Privacy. The DNA samples collected will be analyzed purely for anthropological and genealogical data; no medically-relevant data will be collected or analyzed, nor will the the DNA be shared. The tests do not tell us anything about your health or about health problems you or your family may have. In addition to that, in 2008 the Congress approved legislation that was signed by the President, preventing insurance companies to use DNA information to deny insurance coverage (the GINA Act).
Results. Click here to see the results to date. This table shows several groupings. The first group are men who are believed to trace back to Edward Hathcock, who was born about 1700. The second group afre men who trace back with some confidence to Joseph Hathcock, also born about 1700. Edward and Joseph had plantations near each other on the Virginia-North Carolina border; Edward in Northhampton Co NC and Joseph in Brunswick Co VA. These two groupings are made on the basis of one DNA difference, a at marker named Y-GGAAT-1B07. All of the men with Edward as ancestor have a value of 11 at this marker whereas the men with Joseph as an ancestor have a value of 12. We think that Edward and Joseph were either brothers or first cousins so one of them probably has the "original" Y-DNA and the other has accumulated a one-step mutation.
My own profile is identical to the "Joseph family modal" in all of the marker sites except at marker number 32, where my DNA has 17 repeats, compared to 16 for the family modal.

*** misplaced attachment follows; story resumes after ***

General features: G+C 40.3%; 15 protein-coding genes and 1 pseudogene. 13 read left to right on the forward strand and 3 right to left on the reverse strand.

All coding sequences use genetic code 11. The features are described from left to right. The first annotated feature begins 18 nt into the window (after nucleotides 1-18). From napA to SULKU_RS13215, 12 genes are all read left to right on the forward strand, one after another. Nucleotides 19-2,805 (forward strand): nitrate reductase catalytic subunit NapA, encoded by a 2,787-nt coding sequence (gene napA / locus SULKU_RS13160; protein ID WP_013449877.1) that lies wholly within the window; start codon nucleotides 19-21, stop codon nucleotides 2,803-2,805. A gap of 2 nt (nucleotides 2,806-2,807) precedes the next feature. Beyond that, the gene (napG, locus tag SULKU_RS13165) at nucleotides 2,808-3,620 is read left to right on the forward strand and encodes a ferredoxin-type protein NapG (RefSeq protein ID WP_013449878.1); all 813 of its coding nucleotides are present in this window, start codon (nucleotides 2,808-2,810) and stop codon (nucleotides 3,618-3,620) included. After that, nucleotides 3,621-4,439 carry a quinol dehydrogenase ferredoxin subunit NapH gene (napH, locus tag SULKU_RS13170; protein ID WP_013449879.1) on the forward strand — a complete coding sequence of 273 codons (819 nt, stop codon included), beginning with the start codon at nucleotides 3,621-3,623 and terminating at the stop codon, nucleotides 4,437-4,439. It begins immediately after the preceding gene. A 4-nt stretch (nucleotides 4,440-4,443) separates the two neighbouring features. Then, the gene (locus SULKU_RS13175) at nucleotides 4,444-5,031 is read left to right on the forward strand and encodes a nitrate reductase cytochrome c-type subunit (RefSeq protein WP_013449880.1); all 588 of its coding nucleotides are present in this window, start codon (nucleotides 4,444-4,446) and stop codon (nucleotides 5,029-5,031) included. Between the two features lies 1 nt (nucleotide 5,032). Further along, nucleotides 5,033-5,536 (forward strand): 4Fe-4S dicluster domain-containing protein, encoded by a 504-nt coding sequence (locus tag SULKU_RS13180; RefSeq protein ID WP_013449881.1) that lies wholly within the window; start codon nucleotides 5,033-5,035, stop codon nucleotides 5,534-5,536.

It is actually the small deviations from the family consensus that are most useful for genealogy. For example, James David Hathcock Jr. and Earl Williams both differ from the family modal at markers number 10 and 12 (these two markers are coupled, so this does not correspond to two mutations, but only to one). This tells us that James David and Earl share a common male-line ancestor who lived more recently than the earliest common ancestor for the surname group. Another example is marker 92, which is discussed below.
Marker #92, an Example of an "early" mutation. Marker number 92, Y-GGAAT-1B07, is very informative in that modern descendants of Edward Hathcock all have a value of 11 at this marker whereas descendants of Joseph Hathcock all have a value of 12 at this marker. Since Edward and Joseph Hathcock were contemporary and had plantations only 9 miles apart, they were almost certainly brothers, first cousins, or uncle-nephew. They lived in the early 1700s and would therefore represent two of the earliest Hathcock men in America.
Surname Variations. You will notice that the study group includes a number of men with names other than Heathcock or an obvious variant. In a few cases, we have a very good idea how these men came to have Heathcock Y-DNA but another surname.
A complete summary of the living men who have been shown to have the "Hathcock family haplotype", with their known of suspected descent, follows:
Hathcock or Variant (descent from Edward or Joseph Hathcock, early 1700s):
Nortons (descend from Isham Norton, 1752-1833, a biological Hathcock):
Jacobs (connection with Hathcock haplotype unknown):